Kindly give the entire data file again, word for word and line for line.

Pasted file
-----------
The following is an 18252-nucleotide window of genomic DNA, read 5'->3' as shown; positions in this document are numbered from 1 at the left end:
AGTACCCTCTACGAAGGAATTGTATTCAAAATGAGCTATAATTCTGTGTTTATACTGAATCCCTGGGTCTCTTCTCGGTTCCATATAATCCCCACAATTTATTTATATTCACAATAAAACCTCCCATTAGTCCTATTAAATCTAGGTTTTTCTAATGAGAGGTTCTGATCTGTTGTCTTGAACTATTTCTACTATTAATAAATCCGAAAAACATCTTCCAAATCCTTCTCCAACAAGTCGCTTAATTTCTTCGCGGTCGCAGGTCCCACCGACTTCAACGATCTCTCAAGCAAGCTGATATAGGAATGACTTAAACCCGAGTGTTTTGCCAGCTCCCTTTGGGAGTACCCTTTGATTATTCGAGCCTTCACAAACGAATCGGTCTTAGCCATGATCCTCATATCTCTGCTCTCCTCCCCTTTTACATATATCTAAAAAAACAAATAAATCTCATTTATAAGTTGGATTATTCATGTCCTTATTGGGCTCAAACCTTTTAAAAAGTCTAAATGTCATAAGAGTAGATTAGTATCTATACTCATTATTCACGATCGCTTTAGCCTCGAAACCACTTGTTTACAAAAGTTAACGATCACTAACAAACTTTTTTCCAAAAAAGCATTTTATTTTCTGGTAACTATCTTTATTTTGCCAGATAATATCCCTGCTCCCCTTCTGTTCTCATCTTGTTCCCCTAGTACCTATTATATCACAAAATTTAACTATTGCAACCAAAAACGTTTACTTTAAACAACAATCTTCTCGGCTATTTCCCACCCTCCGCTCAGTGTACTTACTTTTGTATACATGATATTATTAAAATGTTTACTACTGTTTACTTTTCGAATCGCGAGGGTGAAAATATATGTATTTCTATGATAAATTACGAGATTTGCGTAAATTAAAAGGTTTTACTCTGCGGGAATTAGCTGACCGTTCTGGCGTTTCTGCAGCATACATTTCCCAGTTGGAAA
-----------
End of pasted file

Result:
The following is an 18252-nucleotide window of genomic DNA, read 5'->3' as shown; positions in this document are numbered from 1 at the left end:
AGTACCCTCTACGAAGGAATTGTATTCAAAATGAGCTATAATTCTGTGTTTATACTGAATCCCTGGGTCTCTTCTCGGTTCCATATAATCCCCACAATTTATTTATATTCACAATAAAACCTCCCATTAGTCCTATTAAATCTAGGTTTTTCTAATGAGAGGTTCTGATCTGTTGTCTTGAACTATTTCTACTATTAATAAATCCGAAAAACATCTTCCAAATCCTTCTCCAACAAGTCGCTTAATTTCTTCGCGGTCGCAGGTCCCACCGACTTCAACGATCTCTCAAGCAAGCTGATATAGGAATGACTTAAACCCGAGTGTTTTGCCAGCTCCCTTTGGGAGTACCCTTTGATTATTCGAGCCTTCACAAACGAATCGGTCTTAGCCATGATCCTCATATCTCTGCTCTCCTCCCCTTTTACATATATCTAAAAAAACAAATAAATCTCATTTATAAGTTGGATTATTCATGTCCTTATTGGGCTCAAACCTTTTAAAAAGTCTAAATGTCATAAGAGTAGATTAGTATCTATACTCATTATTCACGATCGCTTTAGCCTCGAAACCACTTGTTTACAAAAGTTAACGATCACTAACAAACTTTTTTCCAAAAAAGCATTTTATTTTCTGGTAACTATCTTTATTTTGCCAGATAATATCCCTGCTCCCCTTCTGTTCTCATCTTGTTCCCCTAGTACCTATTATATCACAAAATTTAACTATTGCAACCAAAAACGTTTACTTTAAACAACAATCTTCTCGGCTATTTCCCACCCTCCGCTCAGTGTACTTACTTTTGTATACATGATATTATTAAAATGTTTACTACTGTTTACTTTTCGAATCGCGAGGGTGAAAATATATGTATTTCTATGATAAATTACGAGATTTGCGTAAATTAAAAGGTTTTACTCTGCGGGAATTAGCTGACCGTTCTGGCGTTTCTGCAGCATACATTTCCCAGTTGGAAA